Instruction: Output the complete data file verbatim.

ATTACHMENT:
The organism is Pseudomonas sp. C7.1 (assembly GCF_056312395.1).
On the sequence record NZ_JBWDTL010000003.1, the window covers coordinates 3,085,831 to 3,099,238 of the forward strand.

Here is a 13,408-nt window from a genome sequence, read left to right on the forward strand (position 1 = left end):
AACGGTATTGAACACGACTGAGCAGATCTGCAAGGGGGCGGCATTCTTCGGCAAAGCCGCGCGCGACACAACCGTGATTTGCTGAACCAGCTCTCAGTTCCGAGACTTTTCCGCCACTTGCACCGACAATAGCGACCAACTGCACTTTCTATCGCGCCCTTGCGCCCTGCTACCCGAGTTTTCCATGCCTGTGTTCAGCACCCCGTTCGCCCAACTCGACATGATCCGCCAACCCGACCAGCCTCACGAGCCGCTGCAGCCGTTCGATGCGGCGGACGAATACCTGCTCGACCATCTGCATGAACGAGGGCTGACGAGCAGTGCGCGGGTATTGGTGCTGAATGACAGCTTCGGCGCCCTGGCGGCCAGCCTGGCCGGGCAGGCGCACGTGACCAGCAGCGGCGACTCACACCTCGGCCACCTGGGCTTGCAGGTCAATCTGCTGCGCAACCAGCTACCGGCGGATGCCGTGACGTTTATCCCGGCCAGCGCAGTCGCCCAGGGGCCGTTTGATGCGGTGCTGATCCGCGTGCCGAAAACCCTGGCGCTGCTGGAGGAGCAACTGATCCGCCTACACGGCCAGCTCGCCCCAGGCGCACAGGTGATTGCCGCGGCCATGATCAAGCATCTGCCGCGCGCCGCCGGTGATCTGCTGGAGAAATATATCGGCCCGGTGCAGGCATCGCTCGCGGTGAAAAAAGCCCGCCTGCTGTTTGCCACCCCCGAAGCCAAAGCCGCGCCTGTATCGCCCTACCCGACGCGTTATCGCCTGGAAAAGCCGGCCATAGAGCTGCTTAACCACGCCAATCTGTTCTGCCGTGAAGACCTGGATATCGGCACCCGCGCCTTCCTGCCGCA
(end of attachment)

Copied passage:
The organism is Pseudomonas sp. C7.1 (assembly GCF_056312395.1).
On the sequence record NZ_JBWDTL010000003.1, the window covers coordinates 3,085,831 to 3,099,238 of the forward strand.

Here is a 13,408-nt window from a genome sequence, read left to right on the forward strand (position 1 = left end):
AACGGTATTGAACACGACTGAGCAGATCTGCAAGGGGGCGGCATTCTTCGGCAAAGCCGCGCGCGACACAACCGTGATTTGCTGAACCAGCTCTCAGTTCCGAGACTTTTCCGCCACTTGCACCGACAATAGCGACCAACTGCACTTTCTATCGCGCCCTTGCGCCCTGCTACCCGAGTTTTCCATGCCTGTGTTCAGCACCCCGTTCGCCCAACTCGACATGATCCGCCAACCCGACCAGCCTCACGAGCCGCTGCAGCCGTTCGATGCGGCGGACGAATACCTGCTCGACCATCTGCATGAACGAGGGCTGACGAGCAGTGCGCGGGTATTGGTGCTGAATGACAGCTTCGGCGCCCTGGCGGCCAGCCTGGCCGGGCAGGCGCACGTGACCAGCAGCGGCGACTCACACCTCGGCCACCTGGGCTTGCAGGTCAATCTGCTGCGCAACCAGCTACCGGCGGATGCCGTGACGTTTATCCCGGCCAGCGCAGTCGCCCAGGGGCCGTTTGATGCGGTGCTGATCCGCGTGCCGAAAACCCTGGCGCTGCTGGAGGAGCAACTGATCCGCCTACACGGCCAGCTCGCCCCAGGCGCACAGGTGATTGCCGCGGCCATGATCAAGCATCTGCCGCGCGCCGCCGGTGATCTGCTGGAGAAATATATCGGCCCGGTGCAGGCATCGCTCGCGGTGAAAAAAGCCCGCCTGCTGTTTGCCACCCCCGAAGCCAAAGCCGCGCCTGTATCGCCCTACCCGACGCGTTATCGCCTGGAAAAGCCGGCCATAGAGCTGCTTAACCACGCCAATCTGTTCTGCCGTGAAGACCTGGATATCGGCACCCGCGCCTTCCTGCCGCA